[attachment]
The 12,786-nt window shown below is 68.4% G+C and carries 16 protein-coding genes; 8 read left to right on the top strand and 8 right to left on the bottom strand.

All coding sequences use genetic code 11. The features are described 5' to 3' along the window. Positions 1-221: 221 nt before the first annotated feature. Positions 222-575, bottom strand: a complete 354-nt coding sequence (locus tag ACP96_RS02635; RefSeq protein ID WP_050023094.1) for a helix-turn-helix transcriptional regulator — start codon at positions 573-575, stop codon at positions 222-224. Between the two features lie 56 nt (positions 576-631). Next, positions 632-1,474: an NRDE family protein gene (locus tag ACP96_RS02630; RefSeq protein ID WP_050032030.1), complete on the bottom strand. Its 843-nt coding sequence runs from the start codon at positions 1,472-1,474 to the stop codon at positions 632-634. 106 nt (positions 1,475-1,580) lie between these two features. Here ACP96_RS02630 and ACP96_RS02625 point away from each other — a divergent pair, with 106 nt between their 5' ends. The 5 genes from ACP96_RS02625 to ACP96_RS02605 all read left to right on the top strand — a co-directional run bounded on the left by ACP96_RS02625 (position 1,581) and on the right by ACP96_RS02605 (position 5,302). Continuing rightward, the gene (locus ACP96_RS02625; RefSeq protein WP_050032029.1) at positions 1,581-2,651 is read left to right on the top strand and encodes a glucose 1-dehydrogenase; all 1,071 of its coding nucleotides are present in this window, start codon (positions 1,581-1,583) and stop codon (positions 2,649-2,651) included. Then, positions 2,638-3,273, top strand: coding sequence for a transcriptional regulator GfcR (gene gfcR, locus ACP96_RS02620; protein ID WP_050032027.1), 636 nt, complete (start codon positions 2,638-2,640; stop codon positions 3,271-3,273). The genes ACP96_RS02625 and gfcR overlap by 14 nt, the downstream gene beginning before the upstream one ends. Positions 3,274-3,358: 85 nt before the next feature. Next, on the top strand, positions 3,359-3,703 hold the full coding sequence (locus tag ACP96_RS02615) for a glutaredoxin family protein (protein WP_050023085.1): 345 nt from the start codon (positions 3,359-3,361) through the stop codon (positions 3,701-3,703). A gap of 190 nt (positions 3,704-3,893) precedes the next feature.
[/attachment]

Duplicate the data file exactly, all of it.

The 12,786-nt window shown below is 68.4% G+C and carries 16 protein-coding genes; 8 read left to right on the top strand and 8 right to left on the bottom strand.

All coding sequences use genetic code 11. The features are described 5' to 3' along the window. Positions 1-221: 221 nt before the first annotated feature. Positions 222-575, bottom strand: a complete 354-nt coding sequence (locus tag ACP96_RS02635; RefSeq protein ID WP_050023094.1) for a helix-turn-helix transcriptional regulator — start codon at positions 573-575, stop codon at positions 222-224. Between the two features lie 56 nt (positions 576-631). Next, positions 632-1,474: an NRDE family protein gene (locus tag ACP96_RS02630; RefSeq protein ID WP_050032030.1), complete on the bottom strand. Its 843-nt coding sequence runs from the start codon at positions 1,472-1,474 to the stop codon at positions 632-634. 106 nt (positions 1,475-1,580) lie between these two features. Here ACP96_RS02630 and ACP96_RS02625 point away from each other — a divergent pair, with 106 nt between their 5' ends. The 5 genes from ACP96_RS02625 to ACP96_RS02605 all read left to right on the top strand — a co-directional run bounded on the left by ACP96_RS02625 (position 1,581) and on the right by ACP96_RS02605 (position 5,302). Continuing rightward, the gene (locus ACP96_RS02625; RefSeq protein WP_050032029.1) at positions 1,581-2,651 is read left to right on the top strand and encodes a glucose 1-dehydrogenase; all 1,071 of its coding nucleotides are present in this window, start codon (positions 1,581-1,583) and stop codon (positions 2,649-2,651) included. Then, positions 2,638-3,273, top strand: coding sequence for a transcriptional regulator GfcR (gene gfcR, locus ACP96_RS02620; protein ID WP_050032027.1), 636 nt, complete (start codon positions 2,638-2,640; stop codon positions 3,271-3,273). The genes ACP96_RS02625 and gfcR overlap by 14 nt, the downstream gene beginning before the upstream one ends. Positions 3,274-3,358: 85 nt before the next feature. Next, on the top strand, positions 3,359-3,703 hold the full coding sequence (locus tag ACP96_RS02615) for a glutaredoxin family protein (protein WP_050023085.1): 345 nt from the start codon (positions 3,359-3,361) through the stop codon (positions 3,701-3,703). A gap of 190 nt (positions 3,704-3,893) precedes the next feature.